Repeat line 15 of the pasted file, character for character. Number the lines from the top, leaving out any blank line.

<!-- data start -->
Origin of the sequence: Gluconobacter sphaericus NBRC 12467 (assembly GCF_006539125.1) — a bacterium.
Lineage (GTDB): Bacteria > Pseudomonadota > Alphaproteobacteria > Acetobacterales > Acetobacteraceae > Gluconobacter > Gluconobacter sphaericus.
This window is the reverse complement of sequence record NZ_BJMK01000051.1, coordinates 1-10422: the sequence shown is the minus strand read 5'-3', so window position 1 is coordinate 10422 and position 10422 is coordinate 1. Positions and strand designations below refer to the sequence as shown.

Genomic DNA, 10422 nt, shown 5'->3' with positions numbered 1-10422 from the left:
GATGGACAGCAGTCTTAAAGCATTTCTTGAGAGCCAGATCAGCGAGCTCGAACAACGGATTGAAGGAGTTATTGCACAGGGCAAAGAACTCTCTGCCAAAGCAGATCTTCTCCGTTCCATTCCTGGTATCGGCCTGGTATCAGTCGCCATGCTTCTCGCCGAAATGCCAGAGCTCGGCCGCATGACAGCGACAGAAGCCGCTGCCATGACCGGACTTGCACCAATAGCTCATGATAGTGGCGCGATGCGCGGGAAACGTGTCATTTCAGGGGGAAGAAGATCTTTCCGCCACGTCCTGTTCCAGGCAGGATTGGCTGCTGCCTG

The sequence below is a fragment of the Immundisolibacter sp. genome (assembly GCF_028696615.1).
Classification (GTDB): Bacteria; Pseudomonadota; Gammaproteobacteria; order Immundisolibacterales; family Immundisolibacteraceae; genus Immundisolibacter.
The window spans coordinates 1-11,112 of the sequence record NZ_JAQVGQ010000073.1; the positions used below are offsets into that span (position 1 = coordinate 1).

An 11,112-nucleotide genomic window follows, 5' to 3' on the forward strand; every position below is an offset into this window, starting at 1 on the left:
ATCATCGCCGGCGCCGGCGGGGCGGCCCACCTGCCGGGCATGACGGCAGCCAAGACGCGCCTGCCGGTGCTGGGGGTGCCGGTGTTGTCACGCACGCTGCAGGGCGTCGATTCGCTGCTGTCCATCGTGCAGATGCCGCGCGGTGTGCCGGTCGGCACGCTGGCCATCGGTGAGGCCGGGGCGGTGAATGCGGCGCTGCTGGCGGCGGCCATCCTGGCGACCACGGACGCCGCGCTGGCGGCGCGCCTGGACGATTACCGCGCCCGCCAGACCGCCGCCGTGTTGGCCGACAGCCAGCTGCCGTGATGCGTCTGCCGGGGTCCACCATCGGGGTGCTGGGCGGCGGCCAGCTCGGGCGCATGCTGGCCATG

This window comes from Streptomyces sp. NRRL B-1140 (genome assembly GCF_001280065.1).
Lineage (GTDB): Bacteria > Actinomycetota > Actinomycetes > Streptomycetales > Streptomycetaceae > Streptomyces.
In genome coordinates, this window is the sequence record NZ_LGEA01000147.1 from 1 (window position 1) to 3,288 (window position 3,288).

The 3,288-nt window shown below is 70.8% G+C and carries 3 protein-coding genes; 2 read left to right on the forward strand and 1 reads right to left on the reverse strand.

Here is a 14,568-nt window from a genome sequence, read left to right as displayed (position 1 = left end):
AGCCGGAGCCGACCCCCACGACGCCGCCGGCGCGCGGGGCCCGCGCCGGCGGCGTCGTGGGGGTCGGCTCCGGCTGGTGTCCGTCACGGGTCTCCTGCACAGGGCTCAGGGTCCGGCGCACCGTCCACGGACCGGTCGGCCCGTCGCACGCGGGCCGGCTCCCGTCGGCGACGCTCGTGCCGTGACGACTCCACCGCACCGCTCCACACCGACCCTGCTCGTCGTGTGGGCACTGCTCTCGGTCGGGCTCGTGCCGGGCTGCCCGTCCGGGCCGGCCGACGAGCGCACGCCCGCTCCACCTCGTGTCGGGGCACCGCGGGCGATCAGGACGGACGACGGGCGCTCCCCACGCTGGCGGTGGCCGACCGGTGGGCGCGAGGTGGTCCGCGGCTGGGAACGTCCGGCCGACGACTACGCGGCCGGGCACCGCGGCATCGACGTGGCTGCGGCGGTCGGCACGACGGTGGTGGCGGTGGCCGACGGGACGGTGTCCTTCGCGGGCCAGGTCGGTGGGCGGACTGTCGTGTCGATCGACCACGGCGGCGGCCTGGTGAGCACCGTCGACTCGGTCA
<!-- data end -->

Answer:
Here is a 14,568-nt window from a genome sequence, read left to right as displayed (position 1 = left end):